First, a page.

Rome remembers the assassination of Julius Caesar on the Ides of March in 44 BC.
The Ides of March was the 74th day in the Roman calendar, determined by the full moon, and corresponded to 15 March.
It was traditionally marked by several religious observances and festivals and was also used by Romans as a landmark deadline for settling debts.
However the date took on a whole new significance in 44 BC when the assassination of Julius Caesar made the Ides of March a turning point in Roman history.
Immensely popular with the people in Rome, Caesar was a successful military leader who expanded the republic to include parts of what are now Spain, France, Germany, Switzerland and Belgium.
Caesar, who had seized power from the Roman Republic and declared himself a dictator for life, was killed by a group of 60 conspirators led by his senator friends, Brutus and Cassius.
The assassination took place during a meeting of the senate in the Curia Pompeia, within the larger Pompey’s Theatre complex in Rome’s Torre Argentina archaeological area, today also home to a cat sanctuary among the ruins.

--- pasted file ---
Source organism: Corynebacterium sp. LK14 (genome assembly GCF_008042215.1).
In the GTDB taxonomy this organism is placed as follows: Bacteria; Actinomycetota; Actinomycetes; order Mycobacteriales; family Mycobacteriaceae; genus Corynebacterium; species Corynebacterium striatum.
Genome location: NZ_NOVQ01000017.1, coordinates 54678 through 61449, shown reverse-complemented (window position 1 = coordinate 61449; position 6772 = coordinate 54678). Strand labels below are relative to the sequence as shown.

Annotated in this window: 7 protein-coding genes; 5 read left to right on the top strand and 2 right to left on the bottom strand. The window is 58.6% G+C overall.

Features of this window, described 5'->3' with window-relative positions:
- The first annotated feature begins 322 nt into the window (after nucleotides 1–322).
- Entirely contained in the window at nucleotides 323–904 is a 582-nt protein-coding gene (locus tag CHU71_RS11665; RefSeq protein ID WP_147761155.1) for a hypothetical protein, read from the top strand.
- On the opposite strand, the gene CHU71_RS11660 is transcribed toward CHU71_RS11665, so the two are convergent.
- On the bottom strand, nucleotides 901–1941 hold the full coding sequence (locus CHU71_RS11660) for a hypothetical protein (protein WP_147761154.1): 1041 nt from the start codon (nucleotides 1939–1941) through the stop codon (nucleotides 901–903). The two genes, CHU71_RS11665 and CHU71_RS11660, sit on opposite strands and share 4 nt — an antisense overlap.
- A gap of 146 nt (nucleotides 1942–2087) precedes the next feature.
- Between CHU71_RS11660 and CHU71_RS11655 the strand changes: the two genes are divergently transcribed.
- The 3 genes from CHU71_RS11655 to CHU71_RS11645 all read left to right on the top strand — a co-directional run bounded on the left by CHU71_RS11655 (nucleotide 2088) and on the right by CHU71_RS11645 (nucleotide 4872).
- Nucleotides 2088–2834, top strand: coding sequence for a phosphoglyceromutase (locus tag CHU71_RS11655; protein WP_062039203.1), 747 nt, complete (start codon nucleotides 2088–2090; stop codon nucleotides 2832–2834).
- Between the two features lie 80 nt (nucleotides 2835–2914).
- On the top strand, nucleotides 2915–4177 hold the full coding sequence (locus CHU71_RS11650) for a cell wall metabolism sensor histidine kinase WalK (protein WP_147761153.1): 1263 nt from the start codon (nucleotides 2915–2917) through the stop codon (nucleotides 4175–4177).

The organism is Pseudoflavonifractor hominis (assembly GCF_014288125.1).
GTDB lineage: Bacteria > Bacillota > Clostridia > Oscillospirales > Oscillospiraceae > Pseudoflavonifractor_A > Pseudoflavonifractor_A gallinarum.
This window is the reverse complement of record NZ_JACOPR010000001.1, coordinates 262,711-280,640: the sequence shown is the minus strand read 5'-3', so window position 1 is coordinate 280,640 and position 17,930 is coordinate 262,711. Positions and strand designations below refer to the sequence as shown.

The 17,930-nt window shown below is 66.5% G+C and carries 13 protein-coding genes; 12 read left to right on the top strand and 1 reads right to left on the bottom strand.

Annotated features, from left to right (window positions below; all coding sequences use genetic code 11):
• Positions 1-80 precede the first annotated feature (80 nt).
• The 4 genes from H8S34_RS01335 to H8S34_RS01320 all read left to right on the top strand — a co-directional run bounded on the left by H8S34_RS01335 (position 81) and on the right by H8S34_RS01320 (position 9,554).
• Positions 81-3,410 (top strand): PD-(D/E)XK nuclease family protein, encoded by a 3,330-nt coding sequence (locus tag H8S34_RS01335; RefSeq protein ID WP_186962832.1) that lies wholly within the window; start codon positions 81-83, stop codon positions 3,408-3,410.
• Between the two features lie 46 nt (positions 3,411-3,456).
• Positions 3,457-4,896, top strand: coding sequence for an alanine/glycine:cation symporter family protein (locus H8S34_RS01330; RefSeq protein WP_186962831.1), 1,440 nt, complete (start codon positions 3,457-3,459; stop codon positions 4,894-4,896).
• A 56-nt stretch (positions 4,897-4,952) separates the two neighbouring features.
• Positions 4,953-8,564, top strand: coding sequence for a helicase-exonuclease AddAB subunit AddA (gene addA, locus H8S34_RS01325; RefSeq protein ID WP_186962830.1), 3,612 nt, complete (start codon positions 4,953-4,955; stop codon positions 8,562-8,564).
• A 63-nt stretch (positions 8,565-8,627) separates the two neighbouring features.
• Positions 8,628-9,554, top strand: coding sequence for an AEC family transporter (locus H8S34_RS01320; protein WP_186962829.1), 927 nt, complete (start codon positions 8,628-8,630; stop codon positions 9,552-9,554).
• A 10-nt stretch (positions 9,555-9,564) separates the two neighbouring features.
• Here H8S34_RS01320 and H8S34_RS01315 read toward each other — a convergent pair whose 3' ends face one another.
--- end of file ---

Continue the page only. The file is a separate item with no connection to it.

According to legend, a soothsayer had warned Caesar of his impending murder, immortalised by William Shakespeare with the ominous phrase "Beware the Ides of March" from his play Julius Caesar.
Caesar was said to have been stabbed 23 times and he was cremated in the Roman Forum. The site is marked by the remains of the Temple of Divus Iulius, an altar located to the eastern side of the central Forum area.
Caesar's assassination would result in a long series of civil wars that ended in the demise of the Roman Republic and the birth of the Roman Empire.
Eventually it led to the rise of his grand-nephew and adopted heir Octavian, later known as Augustus, who became the first emperor of Rome in 27 BC. It also saw the deification of Caesar 14 months after his murder.
Each year people commemorate Caesar's death by leaving flowers inside the temple at the Roman Forum.
The Gruppo Storico Romano normally stages a spectacular historical re-enactment of the assassination, as well as a funeral procession to the Forum, however this has been curtailed due to Italy's covid restrictions.
Cover photo Gruppo Storico Romano